There is neither Jew nor Greek, there is neither slave nor free, there is neither male nor female; for you are all one in Christ Jesus. (Galatians 3:28)
The Bible we have is a book in one volume, and so we read it as if it's a book in one volume. But it's really a whole bunch of books, and gospels, and pieces of poems, like a Lutheran hot dish, which is why we have Protestantism.
The truth, in many cases, doesn't matter. What matters is what is believed.
What kept nagging at me -- after the rush of religion and feeling like I had found a church and a faith I could work into my own belief system -- was the ultimate question of the Divinity of Jesus.
We can't say that all lives matter until we start treating all lives as if they all mattered. As if each was the most precious resource we have. As if losing one of us is losing all of us. “Oh,” a professor says in the play W;t, “it’s an allegory of the soul!” And it is.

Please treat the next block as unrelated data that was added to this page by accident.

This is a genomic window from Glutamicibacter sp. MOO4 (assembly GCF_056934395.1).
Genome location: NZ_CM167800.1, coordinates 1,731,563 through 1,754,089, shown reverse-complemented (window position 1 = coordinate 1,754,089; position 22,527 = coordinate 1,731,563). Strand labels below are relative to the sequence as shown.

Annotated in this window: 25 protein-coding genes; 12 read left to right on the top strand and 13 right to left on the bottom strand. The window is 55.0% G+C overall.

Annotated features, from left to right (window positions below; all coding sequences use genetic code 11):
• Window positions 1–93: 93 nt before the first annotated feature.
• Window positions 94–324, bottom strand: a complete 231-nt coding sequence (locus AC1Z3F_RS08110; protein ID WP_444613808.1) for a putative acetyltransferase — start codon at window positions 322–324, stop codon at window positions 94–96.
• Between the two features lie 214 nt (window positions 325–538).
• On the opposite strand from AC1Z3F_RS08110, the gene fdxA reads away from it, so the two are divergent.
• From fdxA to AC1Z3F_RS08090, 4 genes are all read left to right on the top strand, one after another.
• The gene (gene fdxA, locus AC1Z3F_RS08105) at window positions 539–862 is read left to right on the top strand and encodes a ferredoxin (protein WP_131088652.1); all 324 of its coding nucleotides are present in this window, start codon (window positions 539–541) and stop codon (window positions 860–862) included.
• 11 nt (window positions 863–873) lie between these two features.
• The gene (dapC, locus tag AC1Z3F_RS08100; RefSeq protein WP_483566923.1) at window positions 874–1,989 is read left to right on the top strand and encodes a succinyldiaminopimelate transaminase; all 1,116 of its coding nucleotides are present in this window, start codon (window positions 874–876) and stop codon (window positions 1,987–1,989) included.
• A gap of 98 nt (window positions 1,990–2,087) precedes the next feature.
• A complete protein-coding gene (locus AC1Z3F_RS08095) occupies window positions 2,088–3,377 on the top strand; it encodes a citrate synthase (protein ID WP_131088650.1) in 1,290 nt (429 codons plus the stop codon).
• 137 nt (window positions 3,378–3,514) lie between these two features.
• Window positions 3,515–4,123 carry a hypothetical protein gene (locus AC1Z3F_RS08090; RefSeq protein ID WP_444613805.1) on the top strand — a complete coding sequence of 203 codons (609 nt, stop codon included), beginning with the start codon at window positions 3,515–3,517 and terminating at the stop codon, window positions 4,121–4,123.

[Spotlight on an empty stage. A gay man in his late 40s walks up to the microphone.]
We are spoiled for choice when it comes to reckoning with Jesus of Nazareth. For atheists, he was just another Jewish apocalyptic preacher. (I think there was a time when "Did Jesus exist?" made the rounds as a question and almost all historians of the Ancient Near East (ANE) agree that a man named Jesus actually existed; the miracle stories they leave to theology.) For believers, that flow chart branches a lot. Was he wholly divine? Was he wholly human? Was he both? Was Jesus also God, or was Jesus next to God? Your New Testament will be no help on this by the way.
Maybe! But also maybe not! Let's dig into the differences. (They definitely are two distinct things.)
If you're visiting the South of France, you'll of course want to stop by Saint-Maximin-la-Sainte-Baume. They have the skull of Mary Magdalene.
Last night I mentioned to Zach that I'm sort of "meh" about the crucifixion. That came out terribly wrong.